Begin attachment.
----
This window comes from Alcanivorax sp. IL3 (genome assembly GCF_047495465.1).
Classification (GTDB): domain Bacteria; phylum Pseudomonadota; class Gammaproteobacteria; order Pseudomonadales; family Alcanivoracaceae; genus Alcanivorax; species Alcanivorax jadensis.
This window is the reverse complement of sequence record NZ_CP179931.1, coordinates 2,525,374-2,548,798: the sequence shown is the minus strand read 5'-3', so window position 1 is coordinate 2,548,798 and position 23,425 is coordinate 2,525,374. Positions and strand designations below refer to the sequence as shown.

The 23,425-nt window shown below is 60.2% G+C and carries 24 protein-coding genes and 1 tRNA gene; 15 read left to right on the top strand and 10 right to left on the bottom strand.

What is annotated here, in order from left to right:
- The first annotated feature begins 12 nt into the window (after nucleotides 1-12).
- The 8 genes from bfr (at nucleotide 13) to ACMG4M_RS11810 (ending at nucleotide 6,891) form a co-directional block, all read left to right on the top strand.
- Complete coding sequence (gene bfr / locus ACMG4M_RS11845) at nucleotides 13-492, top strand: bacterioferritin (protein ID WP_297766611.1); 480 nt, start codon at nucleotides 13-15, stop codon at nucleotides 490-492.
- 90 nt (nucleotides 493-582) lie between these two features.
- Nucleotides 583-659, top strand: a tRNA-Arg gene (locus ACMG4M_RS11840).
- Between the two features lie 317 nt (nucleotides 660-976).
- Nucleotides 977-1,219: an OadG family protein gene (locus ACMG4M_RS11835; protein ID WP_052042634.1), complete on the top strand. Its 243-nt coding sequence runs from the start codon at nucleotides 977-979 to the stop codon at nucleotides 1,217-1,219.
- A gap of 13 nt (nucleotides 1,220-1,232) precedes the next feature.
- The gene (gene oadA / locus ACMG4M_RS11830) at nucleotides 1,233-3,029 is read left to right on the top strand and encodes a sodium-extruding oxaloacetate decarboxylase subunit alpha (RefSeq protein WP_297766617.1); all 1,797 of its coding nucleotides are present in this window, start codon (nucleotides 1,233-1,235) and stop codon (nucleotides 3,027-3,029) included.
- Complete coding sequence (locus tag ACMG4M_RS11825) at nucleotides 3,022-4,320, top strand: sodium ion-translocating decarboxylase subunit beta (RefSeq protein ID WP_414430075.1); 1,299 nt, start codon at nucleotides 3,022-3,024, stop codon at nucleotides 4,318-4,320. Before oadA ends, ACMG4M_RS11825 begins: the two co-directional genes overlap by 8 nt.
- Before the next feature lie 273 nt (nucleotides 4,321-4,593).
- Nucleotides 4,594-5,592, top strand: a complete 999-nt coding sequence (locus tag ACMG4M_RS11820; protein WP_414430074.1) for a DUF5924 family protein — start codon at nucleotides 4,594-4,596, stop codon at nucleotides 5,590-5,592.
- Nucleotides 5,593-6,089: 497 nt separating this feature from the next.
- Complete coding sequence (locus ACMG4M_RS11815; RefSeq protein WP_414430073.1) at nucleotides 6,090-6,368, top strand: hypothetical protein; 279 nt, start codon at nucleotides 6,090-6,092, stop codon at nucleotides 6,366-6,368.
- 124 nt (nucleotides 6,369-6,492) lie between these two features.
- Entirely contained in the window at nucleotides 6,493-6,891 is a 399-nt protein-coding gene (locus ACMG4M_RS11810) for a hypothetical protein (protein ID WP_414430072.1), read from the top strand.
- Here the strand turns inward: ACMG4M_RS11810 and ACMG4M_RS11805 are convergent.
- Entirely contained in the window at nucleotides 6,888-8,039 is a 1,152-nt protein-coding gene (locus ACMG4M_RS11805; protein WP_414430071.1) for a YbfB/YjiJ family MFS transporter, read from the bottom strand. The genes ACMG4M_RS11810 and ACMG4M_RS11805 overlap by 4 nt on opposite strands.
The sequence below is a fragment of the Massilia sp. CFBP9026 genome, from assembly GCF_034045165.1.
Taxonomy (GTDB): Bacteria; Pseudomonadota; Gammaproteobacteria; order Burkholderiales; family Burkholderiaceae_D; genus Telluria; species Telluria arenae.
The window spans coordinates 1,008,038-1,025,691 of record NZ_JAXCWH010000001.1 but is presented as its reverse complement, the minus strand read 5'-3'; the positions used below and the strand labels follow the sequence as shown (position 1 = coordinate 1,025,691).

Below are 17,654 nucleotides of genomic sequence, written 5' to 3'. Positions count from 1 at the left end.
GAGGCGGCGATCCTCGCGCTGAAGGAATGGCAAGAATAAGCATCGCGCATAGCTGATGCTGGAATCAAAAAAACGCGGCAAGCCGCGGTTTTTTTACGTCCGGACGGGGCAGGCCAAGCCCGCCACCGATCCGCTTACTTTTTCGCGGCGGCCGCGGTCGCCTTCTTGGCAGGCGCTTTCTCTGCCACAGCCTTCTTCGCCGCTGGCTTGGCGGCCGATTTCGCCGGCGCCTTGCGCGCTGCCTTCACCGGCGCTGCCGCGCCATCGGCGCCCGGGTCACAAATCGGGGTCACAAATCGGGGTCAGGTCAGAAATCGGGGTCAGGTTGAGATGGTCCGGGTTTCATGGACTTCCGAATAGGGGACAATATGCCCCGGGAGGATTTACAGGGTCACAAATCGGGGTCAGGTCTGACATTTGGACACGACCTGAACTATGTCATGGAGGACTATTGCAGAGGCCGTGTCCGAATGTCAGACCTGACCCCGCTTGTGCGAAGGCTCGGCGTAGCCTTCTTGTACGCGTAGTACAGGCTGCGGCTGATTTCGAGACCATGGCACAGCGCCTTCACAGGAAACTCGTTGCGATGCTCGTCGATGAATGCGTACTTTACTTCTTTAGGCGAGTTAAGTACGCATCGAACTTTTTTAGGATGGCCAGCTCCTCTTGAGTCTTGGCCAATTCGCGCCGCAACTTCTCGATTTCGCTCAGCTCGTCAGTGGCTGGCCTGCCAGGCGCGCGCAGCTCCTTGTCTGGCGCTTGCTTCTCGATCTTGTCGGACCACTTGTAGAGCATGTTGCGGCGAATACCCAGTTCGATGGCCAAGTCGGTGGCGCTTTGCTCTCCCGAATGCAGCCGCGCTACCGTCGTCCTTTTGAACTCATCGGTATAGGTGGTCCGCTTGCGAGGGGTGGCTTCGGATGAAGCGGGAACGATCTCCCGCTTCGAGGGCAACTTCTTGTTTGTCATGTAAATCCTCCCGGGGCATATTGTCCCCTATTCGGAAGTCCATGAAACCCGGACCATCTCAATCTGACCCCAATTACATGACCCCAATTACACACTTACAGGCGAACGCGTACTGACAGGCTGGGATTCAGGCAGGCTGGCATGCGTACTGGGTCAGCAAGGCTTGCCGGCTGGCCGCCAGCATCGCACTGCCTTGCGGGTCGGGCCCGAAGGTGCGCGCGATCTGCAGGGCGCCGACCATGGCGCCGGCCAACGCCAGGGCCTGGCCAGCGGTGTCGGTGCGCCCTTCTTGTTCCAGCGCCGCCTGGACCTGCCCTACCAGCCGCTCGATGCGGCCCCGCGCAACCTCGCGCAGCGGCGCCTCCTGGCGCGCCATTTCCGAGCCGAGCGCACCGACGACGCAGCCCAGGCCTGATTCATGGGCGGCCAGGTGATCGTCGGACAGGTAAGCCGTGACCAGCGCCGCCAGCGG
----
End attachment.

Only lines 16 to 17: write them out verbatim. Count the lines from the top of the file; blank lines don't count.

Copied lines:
- Before the next feature lie 273 nt (nucleotides 4,321-4,593).
- Nucleotides 4,594-5,592, top strand: a complete 999-nt coding sequence (locus tag ACMG4M_RS11820; protein WP_414430074.1) for a DUF5924 family protein — start codon at nucleotides 4,594-4,596, stop codon at nucleotides 5,590-5,592.